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Old 05-05-2010, 09:09 PM   #11
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I snorted my wine. In the great scheme of things.......ROTFLMAO!!!
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Old 05-06-2010, 05:30 PM   #12
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When cooking small pieces of boneless chicken, I use a large pan over medium-high heat. I use very little oil, just enough to put a shine on the cooking surface. I place some of the chicken into the pan, making sure not to crowd the pieces too tightly and let cook for about a minute. I then start stirring every minute or so until the chicken has a very lightly browned surface. I then remove the chicken from the pan to a bowl and cook another batch the same way. The chicken is moist and tender, not overcooked, and never undercooked. I don't need to feel it, cut it, or stick a thermometer into it. I know it's done by the color of the meat. (Yep, I'm agreeing with Andy again. We must share minds across the distance or something. We think an awful lot alike).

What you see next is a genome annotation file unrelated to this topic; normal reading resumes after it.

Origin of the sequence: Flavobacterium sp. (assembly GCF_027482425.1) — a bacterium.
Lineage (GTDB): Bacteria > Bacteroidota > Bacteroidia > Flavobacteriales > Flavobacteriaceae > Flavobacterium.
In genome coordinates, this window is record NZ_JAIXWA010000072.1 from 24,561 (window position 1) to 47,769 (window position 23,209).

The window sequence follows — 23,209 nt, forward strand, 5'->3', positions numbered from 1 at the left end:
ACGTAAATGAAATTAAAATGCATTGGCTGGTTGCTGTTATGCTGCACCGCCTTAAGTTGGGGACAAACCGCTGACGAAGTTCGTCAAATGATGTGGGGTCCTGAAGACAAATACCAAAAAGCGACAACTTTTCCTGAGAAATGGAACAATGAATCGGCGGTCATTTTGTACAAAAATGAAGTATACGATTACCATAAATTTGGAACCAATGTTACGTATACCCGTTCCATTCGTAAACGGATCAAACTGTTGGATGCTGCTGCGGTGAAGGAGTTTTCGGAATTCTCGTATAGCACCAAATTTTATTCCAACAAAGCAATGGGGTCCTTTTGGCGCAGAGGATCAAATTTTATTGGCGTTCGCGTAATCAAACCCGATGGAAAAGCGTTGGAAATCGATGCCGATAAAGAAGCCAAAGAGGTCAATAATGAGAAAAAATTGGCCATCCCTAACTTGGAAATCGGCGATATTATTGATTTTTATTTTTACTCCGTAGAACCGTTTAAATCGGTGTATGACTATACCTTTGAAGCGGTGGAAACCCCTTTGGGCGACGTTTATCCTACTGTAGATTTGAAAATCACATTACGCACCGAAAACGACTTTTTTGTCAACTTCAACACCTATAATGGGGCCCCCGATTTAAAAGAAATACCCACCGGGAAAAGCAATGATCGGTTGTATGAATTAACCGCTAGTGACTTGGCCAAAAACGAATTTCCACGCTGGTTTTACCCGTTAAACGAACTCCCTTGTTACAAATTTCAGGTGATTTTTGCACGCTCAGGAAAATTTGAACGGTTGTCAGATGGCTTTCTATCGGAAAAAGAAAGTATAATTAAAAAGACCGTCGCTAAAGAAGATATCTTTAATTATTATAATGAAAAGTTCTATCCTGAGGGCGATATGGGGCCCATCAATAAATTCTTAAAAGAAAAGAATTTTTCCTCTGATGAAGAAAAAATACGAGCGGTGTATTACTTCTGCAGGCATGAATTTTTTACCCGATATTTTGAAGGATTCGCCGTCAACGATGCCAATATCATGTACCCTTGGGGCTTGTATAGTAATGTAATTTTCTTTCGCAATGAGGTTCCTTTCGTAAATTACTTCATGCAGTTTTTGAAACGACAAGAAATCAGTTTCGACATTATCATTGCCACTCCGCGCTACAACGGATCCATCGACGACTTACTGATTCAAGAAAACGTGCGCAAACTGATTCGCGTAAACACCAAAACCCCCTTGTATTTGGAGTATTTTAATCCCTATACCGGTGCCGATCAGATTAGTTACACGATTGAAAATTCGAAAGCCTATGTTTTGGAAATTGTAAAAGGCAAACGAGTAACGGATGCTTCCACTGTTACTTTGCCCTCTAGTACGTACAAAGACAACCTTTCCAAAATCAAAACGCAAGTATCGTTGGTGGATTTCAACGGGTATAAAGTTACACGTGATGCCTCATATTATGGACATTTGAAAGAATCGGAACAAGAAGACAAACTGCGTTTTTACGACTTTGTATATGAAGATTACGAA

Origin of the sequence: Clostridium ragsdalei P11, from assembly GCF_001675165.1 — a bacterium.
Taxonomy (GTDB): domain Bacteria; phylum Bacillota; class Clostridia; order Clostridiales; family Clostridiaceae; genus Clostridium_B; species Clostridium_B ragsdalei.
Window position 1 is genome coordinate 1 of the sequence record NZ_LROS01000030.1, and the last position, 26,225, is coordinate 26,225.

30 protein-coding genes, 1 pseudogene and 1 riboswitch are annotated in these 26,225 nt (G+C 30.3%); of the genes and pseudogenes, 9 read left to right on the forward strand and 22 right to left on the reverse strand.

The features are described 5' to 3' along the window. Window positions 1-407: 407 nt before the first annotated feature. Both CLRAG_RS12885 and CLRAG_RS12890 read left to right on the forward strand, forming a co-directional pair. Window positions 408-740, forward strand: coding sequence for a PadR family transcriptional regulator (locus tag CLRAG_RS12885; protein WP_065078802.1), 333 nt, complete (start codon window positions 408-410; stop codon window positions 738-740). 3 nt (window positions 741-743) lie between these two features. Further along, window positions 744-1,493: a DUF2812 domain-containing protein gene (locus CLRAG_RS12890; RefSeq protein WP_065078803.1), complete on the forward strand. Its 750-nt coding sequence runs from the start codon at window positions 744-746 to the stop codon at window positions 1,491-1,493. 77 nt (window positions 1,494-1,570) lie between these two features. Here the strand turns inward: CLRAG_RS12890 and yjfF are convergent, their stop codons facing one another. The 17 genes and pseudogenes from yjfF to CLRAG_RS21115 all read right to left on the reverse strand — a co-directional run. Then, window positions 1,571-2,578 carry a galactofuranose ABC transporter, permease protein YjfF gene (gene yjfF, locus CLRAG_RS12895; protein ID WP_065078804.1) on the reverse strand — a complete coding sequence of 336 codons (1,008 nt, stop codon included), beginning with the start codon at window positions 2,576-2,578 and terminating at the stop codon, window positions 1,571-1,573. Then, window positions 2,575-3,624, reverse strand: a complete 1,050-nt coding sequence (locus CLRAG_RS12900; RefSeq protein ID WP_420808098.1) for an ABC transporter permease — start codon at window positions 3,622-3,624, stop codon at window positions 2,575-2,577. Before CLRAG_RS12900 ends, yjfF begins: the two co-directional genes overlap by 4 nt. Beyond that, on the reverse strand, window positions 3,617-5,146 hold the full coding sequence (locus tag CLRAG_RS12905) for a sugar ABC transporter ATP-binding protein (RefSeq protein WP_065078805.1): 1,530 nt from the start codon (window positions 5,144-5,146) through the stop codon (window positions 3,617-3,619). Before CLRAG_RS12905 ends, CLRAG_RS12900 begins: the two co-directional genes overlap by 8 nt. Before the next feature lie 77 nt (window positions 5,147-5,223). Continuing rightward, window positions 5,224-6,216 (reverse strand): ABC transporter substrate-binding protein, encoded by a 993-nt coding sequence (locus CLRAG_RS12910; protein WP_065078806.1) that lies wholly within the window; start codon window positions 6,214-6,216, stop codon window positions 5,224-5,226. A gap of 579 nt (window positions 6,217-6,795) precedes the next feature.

For larger pieces, you can't do this. But with chicken cut into the size of throwing dice, it works great. It will also work for chicken that is torn into similar sized pieces, and it really doesn't matter if you are stir-frying white or dark meat.

When you've been cooking for a while, you learn to almost sense things. Really, you are noticing appearances, the feel of the food (texture), through the spatula, spoon, or whatever you use to move it around with, smell. You also develop and internal clock, or timer that you don't even realize you have. Don't ask me to explain how that works, but the body really does have a timing mechanism built in. There is scientific evidence and the mechanism has been explained. I read the article, or saw the show on the learning channel, or something. Anyway, you get a "feel" if you will, for when it's done. And it will come.

Seeeeeya; Goodweed of the North
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